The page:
- The Washington Times - Sunday, October 26, 2003

The following is a meditation delivered during the weekend by Prodeep Chakraborty, the resident priest at Washington Kali Temple in Burtonsville.

On Friday, hundreds of Hindus from the Washington metropolitan area gathered here to worship our goddess Kali as part of the yearly celebration of Diwali — the Hindu “festival of lights.”

This autumn festival, also known as Deepavali, is observed on the dark night of the new moon in the Hindu calendar month of Kartik, which encompasses October and November. It is perhaps the most widely known Hindu social and religious event celebrated across India and in Indian communities throughout the diaspora. Bengalis observe this festival with a special worship for goddess Kali, who we consider the Divine Mother, the cosmic energy (shakti) and the support of the universe.

Our Kali idol has four hands, one containing a sword and another holding the severed head of a demon. She stands atop Shiva, even though Shiva is considered her consort. Although some label her a bloodthirsty goddess, we think of her as she who destroys evil, removes miseries and sustains life.

We are a mostly Bengali congregation of 400 regular devotees, but this festival draws many visitors. On Friday, we joined in a three-hour grand Kali puja (worship) and a big feast late into the night. The air in our temple hall was filled with the smell of exotic incense. Scores of flickering small lamps lit the intense, prayerful faces of devotees.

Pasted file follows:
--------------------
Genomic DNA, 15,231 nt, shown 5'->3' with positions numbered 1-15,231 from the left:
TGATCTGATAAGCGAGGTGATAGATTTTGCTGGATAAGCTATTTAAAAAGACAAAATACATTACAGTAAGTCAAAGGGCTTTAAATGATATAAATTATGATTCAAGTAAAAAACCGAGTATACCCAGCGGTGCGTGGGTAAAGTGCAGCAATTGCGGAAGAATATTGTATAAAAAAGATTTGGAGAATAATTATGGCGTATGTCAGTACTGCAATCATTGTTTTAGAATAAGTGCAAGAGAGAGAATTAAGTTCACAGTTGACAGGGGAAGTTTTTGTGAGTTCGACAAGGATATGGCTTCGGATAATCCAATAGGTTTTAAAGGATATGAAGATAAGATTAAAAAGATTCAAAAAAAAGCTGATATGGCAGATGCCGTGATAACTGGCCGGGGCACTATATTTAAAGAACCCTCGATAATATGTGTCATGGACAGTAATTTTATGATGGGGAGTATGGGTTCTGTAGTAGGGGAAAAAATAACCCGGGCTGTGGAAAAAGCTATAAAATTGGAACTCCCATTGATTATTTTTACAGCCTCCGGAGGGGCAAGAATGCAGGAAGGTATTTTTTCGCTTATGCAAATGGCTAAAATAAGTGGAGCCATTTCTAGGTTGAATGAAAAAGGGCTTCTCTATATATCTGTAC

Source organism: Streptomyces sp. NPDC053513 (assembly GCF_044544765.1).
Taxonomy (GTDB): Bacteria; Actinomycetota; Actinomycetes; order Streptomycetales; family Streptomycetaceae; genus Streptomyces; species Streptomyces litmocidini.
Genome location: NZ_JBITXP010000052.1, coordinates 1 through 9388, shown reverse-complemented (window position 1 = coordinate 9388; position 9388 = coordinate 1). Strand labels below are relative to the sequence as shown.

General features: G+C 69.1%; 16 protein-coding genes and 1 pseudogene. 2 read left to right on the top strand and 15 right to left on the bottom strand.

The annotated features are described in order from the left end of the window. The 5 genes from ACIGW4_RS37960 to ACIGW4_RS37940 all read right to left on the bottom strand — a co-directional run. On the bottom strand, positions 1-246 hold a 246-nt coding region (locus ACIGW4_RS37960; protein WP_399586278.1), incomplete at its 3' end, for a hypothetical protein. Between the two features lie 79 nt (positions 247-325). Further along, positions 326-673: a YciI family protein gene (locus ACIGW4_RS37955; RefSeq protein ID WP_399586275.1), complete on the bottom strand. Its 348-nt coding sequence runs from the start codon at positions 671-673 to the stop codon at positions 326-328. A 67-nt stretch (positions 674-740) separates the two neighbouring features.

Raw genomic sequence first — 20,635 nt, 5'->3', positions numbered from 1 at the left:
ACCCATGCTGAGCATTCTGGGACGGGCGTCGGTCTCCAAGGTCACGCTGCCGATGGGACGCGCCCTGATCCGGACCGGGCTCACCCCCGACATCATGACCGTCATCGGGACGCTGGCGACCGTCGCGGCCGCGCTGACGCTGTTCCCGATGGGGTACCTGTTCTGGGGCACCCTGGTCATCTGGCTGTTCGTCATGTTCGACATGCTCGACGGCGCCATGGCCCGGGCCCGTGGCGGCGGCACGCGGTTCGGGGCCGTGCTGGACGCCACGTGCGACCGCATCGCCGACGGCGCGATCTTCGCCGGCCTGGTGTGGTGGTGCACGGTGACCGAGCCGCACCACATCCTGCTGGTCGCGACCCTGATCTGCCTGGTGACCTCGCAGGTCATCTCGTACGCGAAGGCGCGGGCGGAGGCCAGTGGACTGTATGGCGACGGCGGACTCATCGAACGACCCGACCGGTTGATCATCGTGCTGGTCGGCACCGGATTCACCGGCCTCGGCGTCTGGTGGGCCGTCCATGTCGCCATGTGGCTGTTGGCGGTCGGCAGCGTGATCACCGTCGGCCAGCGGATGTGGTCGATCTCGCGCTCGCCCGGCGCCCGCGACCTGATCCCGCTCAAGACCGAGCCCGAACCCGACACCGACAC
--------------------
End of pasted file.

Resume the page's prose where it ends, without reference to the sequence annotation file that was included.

What is this worship? Our rituals begin with a series of purification rites, a time-honored Indian tradition known to calm one’s body and mind. It includes the symbolic bathing of the deity — generally done on a mirror image — along with an offering of new clothes, freshly made garlands and a variety of fresh fruits and vegetarian dishes. All this is done while mantras are being chanted.

Our purpose is to rouse in each devotee a feeling of profound holiness and awareness of the living presence of something greater than ourselves. The realization of our forgotten identity gives us greater insight to achieve spiritual wholeness, to cope with pains and problems and to live life to its fullest with profound feelings of unity, pure ecstasy and divine rapture.

To fulfill this mission, the Washington Kali Temple will leave no stone unturned. We ask people to become fully what they really are. This is not a sacrifice, but a way to a full life with love, hope and joy.

The final step of puja is called arati. For this, the priest waves seven items before the goddess in a slow circular motion while continuously ringing a brass bell. The seven items are a brass lamp holder with five small lamps, called pancha pradip; a small bowl of burning camphor; incense sticks; a conch shell filled with holy water; a piece of cloth; a flower — usually red hibiscus — and a fan called chamor.

After arati, we offer flowers to the deity and seek blessings. This is known as pushpanjali, where the priest narrates the general prayer in a slow rhythm allowing each devotee to repeat the chants before flowers are offered.

An ancient Hindu sacred book, called the Chandi, describes Kali as the Divine Mother who destroys evil sprits, offers fearlessness to devotees and gives blessings to all who sing her praises.

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